Julius Thomas III starred as the lead Alexander Hamilton and Donald Weber Junior as Aaron Burr. The cast is diverse and has been prevalent in a mostly POC cast. The casting director, “Bernie Telsey” has spoken to IndieWire on why that is. 

“It was created with the idea that anyone can do anything. . . it’s much more about consciously making a choice to do something, being seen for the color you are”

 Another unique approach, but not unseen, is the dialect. 

The songs are influenced by hip-hop and rap although taking place in 1776. A comparison could be made to the modern adaptation of Romeo and Juliet released in 1996 starring Leonardo DiCaprio as Romeo Montague. The setting is in modern times with the dialect and story being the same.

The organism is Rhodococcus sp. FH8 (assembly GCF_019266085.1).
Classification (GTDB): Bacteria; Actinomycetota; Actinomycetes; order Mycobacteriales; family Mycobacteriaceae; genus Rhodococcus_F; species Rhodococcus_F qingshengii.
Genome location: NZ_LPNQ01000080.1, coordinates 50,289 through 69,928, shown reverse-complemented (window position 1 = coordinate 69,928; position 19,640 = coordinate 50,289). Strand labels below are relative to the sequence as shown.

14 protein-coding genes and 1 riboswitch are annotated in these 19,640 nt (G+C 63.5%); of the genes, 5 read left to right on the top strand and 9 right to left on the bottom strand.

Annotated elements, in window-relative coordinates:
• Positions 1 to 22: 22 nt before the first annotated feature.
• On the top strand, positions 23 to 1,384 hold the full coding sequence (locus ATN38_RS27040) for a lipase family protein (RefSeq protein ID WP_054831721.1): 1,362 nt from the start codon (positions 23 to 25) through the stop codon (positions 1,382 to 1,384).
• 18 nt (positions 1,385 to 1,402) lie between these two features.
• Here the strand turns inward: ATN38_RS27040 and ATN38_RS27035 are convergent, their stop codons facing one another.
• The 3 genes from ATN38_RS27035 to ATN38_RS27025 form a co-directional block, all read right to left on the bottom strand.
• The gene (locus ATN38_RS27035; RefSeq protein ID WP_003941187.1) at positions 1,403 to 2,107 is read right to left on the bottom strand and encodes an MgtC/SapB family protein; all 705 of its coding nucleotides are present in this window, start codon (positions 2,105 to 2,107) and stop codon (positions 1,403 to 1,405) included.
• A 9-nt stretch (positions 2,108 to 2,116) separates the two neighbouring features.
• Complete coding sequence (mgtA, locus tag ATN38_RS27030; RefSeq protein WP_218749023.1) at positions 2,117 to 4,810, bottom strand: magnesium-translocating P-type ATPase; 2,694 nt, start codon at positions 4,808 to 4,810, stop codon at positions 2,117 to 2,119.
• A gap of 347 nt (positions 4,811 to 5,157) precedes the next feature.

While the show is titled Hamilton, the story is told by Aaron Burr as he is the one to open up the show with the famous line;

“How does a bastard, orphan, son of a whore

And a Scotsman dropped in the middle of a forgotten spot

In the Caribbean by providence impoverished

In squalor, grow up to be a hero and a scholar?”

Aaron Burr and Alexander Hamilton Essentially want the same thing, to be someone important. Their means of achieving success are very different. Where Burr prefers to play by the rules and take the most logical choice, Hamilton is impatient and lets it be known what he wants. 

This becomes both men’s downfall. Hamilton’s pride ends up killing his image, marriage, and his life. Burr was the man to pull the trigger.

“I’m the damn fool who shot him,” Burr’s lyric speaks to his life after killing Hamilton.